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Parker House Rolls

Believed to be the creation of the first chef at Boston's Parker House Hotel in 1867, these light, puffy rolls get their richness from butter.

  • Yield: Makes 24 rolls
Parker House Rolls

Source: Martha Stewart Living, November 1999


  • 1/4 cup warm water, 100 degrees to 110 degrees
  • 1 package active dry yeast
  • 3 tablespoons sugar, plus a pinch
  • 3/4 cup (1 1/2 sticks) plus 1 tablespoon unsalted butter, melted and cooled, plus more for plastic wrap, bowl, and baking pan
  • 1 cup milk, room temperature
  • 1 tablespoon salt
  • 3 large eggs, lightly beaten
  • 4 1/2 to 5 cups all-purpose flour, plus more for dusting


  1. In the detached bowl of an electric mixer, whisk together yeast, water, and a pinch of sugar. Set aside until mixture is foamy, about 10 minutes.

  2. Attach bowl to mixer fitted with the dough-hook attachment. On low speed, add 7 tablespoons melted butter, milk, salt, remaining 3 tablespoons sugar, and eggs. Slowly add enough flour to make a sticky dough. Brush the inside of a mixing bowl with butter. Place dough in bowl; cover bowl with buttered plastic wrap. Set aside until doubled in size, about 2 1/2 hours.

  3. Generously brush a 9-by-13-inch baking pan with butter. Turn dough out onto a floured work surface. Roll into a 12-by-16-inch rectangle. Brush dough generously with 3 tablespoons melted butter. Using a pizza wheel or a sharp knife, cut dough into 6 equal strips lengthwise. Cut dough crosswise into 4 equal sections. You will have 24 elongated rectangles. Fold each rectangle in half, and place in prepared baking pan, 4 across, and 6 down. Brush tops with remaining 3 tablespoons melted butter. Cover pan with buttered plastic wrap. Set aside to rise until dough does not spring back when pressed with a finger, 25 to 30 minutes.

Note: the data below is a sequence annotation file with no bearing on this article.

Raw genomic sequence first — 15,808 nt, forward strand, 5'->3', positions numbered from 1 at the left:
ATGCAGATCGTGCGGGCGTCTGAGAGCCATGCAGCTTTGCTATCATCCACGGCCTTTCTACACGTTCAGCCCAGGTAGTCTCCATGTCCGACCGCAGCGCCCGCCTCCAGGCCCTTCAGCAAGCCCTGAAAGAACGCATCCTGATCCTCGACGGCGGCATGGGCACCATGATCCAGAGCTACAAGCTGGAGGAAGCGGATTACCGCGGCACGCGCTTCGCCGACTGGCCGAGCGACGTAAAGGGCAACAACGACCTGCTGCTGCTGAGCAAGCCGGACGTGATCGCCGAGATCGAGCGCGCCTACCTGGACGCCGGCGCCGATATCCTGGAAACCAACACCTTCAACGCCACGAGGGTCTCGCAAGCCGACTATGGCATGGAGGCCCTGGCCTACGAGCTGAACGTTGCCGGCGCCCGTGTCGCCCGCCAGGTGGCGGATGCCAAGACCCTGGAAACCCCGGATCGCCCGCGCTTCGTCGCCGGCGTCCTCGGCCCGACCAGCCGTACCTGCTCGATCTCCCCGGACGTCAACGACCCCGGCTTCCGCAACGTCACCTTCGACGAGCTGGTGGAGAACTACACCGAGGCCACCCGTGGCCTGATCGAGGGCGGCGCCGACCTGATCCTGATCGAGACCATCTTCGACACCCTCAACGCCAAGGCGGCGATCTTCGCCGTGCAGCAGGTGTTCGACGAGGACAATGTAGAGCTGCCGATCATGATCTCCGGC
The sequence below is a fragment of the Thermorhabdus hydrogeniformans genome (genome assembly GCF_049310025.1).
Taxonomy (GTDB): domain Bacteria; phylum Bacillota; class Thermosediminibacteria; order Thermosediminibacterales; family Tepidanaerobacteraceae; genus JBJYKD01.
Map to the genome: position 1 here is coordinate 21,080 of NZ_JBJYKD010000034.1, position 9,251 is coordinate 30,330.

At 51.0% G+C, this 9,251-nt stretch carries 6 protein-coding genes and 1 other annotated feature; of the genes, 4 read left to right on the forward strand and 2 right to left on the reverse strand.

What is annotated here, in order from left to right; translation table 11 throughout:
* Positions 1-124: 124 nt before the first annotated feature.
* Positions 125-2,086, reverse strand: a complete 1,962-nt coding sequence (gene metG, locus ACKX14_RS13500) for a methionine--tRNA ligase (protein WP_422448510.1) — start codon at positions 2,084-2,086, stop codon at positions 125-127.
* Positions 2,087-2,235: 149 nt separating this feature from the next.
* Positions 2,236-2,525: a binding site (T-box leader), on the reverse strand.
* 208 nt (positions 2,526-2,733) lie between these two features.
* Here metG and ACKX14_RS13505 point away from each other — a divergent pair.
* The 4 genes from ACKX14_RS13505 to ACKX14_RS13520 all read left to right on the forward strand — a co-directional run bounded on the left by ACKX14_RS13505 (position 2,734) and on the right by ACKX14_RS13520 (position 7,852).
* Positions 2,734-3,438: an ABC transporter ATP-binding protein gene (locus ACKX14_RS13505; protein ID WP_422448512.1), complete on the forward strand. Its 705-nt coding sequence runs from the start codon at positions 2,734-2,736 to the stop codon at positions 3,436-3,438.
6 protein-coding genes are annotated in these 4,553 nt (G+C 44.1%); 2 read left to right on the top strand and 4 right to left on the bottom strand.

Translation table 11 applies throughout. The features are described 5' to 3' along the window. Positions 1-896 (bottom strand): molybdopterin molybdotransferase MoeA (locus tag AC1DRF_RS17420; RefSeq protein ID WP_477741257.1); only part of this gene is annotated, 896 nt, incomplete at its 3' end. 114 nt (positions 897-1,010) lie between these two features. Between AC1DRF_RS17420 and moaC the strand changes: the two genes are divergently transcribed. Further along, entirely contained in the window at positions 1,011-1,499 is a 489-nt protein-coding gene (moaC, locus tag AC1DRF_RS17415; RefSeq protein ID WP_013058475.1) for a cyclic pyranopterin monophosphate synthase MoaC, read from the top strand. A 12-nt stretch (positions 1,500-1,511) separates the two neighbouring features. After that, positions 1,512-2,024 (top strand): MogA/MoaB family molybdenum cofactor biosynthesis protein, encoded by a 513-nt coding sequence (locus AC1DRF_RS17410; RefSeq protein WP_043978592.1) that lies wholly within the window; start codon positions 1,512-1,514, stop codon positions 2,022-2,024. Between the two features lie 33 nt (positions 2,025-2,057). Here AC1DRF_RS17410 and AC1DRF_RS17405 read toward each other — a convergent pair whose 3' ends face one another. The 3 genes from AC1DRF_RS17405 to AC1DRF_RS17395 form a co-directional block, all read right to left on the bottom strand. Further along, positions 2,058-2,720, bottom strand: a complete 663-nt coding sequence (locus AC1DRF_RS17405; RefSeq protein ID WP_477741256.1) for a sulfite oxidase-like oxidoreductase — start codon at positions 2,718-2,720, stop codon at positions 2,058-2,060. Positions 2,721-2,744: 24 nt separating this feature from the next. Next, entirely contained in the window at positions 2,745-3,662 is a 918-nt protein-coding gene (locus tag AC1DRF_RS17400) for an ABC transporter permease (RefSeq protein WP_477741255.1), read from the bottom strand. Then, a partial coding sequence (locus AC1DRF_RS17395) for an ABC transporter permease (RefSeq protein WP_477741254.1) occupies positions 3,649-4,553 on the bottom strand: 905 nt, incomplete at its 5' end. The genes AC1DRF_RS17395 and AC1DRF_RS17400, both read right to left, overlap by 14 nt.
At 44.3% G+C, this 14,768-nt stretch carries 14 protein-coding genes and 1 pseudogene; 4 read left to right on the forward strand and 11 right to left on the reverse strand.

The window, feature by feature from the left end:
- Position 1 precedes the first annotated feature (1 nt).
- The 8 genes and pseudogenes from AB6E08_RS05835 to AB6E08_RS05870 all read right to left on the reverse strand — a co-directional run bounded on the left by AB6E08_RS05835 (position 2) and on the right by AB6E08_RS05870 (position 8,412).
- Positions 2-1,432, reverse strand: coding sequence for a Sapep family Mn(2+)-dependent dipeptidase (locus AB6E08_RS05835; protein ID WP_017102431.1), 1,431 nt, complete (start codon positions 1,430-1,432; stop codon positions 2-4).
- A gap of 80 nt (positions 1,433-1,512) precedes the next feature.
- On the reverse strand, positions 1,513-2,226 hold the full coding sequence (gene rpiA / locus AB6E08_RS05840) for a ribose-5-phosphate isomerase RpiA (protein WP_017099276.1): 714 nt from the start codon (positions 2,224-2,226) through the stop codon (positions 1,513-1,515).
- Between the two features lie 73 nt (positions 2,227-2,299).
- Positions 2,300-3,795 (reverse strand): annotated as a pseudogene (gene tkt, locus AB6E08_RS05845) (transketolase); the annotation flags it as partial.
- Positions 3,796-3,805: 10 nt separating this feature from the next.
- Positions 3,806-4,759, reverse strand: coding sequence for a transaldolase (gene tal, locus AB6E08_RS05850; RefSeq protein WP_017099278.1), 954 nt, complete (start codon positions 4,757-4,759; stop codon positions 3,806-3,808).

4. Heat oven to 350 degrees. Bake until golden, 35 to 40 minutes. Cool for at least 5 minutes before turning out of pan.

Reviews (2)

  • claritygolden 22 Dec, 2013

    I was a little disappointed in this recipe. The rolls needed more salt, either in the dough or by using salted butter to brush in the middle and top. They were also a little more dense than I was hoping for. I wanted something a little lighter and airier. They're not bad, but I might try looking for another recipe next time.

  • applledumpling 19 Oct, 2008

    How do you adapt recipe if have no stand mixer?

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